Monday, January 12. 2009
We've now concluded our call for papers for the MySQL Developer Room at FOSDEM 2009 in Brussels, Belgium, which will be open on Sunday, 8th of February from 09:00-17:00.
We received some excellent proposals and I am very excited about the schedule. Here's the quick summary of the talks:
See the Schedule page on the MySQL Forge for the detailed agenda, including the detailed session abstracts and speaker bios. These talks will soon appear in the general FOSDEM schedule, too. If you are interested in MySQL and any of the topics above, consider visiting us in Room AW1.126! Participation and attendance is totally free, though the organizers happily accept donations and sponsorships.
In addition to the Developer Room, MySQL will share a project desk with the OpenSolaris community. We are still looking for at least one more volunteer that would help us with manning the desk! If you are interested in helping out (2 hours at a minimum), please drop me a line!
My colleague Joerg Moellenkamp stepped up and established the HHOSUG - a local OpenSolaris User Group here in Hamburg, Germany. It has a web-home with discussion forums on Xing.com. Our first physical meetup will take place on Wednesday, 4th of February, 17:45. We will meet in the the meeting rooms at Sun's Hamburg offices (Nagelsweg 55, 20097 Hamburg). If you plan to attend, please RSVP here. We have the following topics on the agenda:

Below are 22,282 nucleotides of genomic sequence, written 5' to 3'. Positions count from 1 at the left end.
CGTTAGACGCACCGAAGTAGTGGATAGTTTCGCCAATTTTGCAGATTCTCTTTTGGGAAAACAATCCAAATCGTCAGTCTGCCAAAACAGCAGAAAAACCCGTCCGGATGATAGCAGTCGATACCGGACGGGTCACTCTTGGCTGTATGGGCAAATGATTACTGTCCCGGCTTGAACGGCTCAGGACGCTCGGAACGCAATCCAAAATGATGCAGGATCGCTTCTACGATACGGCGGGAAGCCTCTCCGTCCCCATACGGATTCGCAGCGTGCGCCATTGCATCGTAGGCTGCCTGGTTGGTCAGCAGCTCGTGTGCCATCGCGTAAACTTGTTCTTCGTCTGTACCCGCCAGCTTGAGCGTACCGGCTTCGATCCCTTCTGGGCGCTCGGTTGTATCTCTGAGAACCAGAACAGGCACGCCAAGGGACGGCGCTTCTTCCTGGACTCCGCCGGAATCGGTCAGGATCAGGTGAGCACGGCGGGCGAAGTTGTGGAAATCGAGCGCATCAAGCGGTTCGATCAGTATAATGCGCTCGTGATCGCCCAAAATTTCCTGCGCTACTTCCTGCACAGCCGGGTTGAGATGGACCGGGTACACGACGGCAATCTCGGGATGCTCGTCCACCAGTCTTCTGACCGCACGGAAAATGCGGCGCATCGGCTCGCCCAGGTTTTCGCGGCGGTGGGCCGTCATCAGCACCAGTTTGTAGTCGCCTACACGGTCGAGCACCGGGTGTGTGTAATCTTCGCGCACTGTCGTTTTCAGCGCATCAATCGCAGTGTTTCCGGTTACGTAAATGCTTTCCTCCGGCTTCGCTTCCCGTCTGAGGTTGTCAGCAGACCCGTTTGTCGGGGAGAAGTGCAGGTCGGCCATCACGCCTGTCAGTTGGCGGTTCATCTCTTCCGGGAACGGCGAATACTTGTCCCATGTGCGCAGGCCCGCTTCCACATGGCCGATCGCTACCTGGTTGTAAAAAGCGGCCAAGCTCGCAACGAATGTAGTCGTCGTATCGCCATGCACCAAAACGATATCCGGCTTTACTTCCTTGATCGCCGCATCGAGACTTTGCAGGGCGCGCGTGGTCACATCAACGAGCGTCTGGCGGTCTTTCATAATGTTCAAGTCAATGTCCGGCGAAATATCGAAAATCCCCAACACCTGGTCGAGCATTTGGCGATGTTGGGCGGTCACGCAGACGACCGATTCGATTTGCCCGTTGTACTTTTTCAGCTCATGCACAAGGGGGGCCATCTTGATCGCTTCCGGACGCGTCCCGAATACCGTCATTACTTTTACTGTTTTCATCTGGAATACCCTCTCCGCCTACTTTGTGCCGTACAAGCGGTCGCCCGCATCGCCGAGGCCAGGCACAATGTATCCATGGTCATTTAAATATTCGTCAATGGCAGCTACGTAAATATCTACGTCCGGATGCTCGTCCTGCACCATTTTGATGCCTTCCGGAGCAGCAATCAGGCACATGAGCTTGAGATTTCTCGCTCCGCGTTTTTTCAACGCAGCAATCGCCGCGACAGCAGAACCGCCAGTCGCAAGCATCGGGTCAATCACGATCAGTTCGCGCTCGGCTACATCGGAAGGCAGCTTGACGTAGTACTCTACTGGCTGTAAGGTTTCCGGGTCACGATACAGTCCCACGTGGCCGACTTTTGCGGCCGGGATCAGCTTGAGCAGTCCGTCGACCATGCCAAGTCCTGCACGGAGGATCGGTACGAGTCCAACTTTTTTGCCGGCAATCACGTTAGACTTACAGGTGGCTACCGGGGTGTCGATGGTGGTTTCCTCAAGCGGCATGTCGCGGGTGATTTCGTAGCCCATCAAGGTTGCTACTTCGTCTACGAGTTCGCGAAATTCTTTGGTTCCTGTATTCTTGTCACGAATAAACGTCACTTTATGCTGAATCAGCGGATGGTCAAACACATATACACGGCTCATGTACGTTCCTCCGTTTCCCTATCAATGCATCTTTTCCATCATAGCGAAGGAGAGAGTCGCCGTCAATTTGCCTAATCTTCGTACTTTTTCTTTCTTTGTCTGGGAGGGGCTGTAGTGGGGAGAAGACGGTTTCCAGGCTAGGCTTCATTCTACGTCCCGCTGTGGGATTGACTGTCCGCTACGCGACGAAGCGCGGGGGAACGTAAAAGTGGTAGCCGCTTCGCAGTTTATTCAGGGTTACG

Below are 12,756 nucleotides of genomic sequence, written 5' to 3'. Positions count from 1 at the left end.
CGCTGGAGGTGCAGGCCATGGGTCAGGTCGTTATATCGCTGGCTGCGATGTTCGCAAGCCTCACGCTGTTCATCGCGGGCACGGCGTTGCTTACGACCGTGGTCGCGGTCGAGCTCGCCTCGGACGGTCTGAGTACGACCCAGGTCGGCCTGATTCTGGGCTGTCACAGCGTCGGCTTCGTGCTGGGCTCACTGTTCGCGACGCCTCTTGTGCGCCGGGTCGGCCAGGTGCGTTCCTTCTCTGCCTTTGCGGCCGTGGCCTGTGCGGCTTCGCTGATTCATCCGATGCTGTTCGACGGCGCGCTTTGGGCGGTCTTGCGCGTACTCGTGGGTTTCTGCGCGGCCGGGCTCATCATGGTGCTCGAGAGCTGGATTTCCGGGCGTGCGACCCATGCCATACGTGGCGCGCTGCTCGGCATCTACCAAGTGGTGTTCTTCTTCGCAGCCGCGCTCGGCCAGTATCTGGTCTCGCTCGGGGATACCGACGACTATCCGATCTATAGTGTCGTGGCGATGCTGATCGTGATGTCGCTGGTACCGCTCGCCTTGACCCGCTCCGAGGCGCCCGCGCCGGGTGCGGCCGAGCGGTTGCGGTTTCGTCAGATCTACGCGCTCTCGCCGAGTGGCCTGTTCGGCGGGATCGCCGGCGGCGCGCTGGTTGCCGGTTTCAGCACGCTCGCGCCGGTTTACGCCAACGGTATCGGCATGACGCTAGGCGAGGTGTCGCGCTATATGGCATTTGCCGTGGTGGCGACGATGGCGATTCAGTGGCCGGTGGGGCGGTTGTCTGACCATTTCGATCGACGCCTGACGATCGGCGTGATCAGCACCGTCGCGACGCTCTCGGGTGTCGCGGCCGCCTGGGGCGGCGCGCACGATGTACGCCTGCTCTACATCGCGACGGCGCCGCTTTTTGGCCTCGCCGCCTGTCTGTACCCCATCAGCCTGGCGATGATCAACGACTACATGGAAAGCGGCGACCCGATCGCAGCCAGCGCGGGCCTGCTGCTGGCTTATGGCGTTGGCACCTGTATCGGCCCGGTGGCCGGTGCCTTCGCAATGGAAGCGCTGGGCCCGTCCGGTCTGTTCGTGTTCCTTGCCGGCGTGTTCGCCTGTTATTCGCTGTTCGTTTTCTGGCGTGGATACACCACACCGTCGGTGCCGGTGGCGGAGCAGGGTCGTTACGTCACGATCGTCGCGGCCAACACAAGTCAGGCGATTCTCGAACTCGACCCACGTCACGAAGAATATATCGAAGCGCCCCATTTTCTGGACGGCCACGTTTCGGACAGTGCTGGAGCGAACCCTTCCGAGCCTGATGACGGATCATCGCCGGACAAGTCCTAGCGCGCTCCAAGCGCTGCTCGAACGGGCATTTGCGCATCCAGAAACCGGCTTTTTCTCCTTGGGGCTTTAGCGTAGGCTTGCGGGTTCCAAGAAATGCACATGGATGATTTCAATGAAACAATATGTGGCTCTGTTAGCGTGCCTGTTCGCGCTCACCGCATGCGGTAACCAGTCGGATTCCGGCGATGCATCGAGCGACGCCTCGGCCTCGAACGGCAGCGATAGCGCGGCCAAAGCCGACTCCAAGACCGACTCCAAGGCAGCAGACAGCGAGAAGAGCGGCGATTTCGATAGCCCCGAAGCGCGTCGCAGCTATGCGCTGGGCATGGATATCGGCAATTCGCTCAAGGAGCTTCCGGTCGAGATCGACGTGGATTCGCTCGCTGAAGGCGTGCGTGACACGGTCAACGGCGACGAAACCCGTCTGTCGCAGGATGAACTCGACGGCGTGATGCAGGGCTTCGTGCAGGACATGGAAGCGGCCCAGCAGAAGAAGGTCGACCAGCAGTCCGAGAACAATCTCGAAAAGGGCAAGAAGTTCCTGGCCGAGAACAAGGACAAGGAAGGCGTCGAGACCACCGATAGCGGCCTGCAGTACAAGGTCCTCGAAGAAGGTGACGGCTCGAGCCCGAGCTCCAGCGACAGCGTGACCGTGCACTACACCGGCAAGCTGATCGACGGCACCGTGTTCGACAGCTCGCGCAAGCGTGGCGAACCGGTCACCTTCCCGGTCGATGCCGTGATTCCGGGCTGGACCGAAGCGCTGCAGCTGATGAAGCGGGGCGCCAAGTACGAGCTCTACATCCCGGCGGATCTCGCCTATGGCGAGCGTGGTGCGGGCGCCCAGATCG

Luckily, Wednesday is usually the day that I am in the office anyway, so I'll just stick around. I look forward to meeting many fellow OpenSolaris fans there
Thursday, January 8. 2009
A (slightly belated) Happy New Year to you! I just returned from my Christmas vacation two days ago, which I spent mostly at home and with my parents-in-law in St. Radegund, Austria. Now I am busy catching up with what has piled up during my absence (I managed to resist the temptation to check my work email during the time off).
Some MySQL-related news that came up in the past weeks and are worth sharing:
Quite a lot of exciting stuff going on, and more to come. This is a great start into the new year!
Saturday, December 20. 2008
While VirtualBox is available as a downloadable OpenSolaris package from the download page at virtualbox.org, I find it much more convenient to use the Package Manager GUI or pkg on the command line to install and update packages.
Sun provides a VirtualBox IPS package (and some others like Flash Player) from a separate "extras" repository. However, you need to obtain a key and SSL certificate before you can access this repository, which are available for free from https://pkg.sun.com/register/ after logging in with your Sun Online Account.
Once you obtained and installed these files in /var/pkg/ssl (detailed instructions are provided on the download page), you can add this repository as another "authority" and start looking at what packages are provided:
$ pfexec pkg set-authority \
So there is not that much to download by now - some additional Java packages and the Flash plugin for Firefox. There is no package for VirtualBox 2.1.0 yet, but I hope this will be updated soon...
Monday, December 1. 2008
FOSDEM 2009, one of the biggest European Open Source conferences, will take place on February 7-8 in Brussels, Belgium. Today I received a confirmation from the organizers: MySQL will have a developer room on Sunday, the 8th! This is very cool.
My idea was to organize some kind of MySQL mini-conference, with a focus on developers and DBAs. I am going to send out a more formal CfP soon, but if you have any ideas or suggestions for a talks/sessions already, please get in touch with me!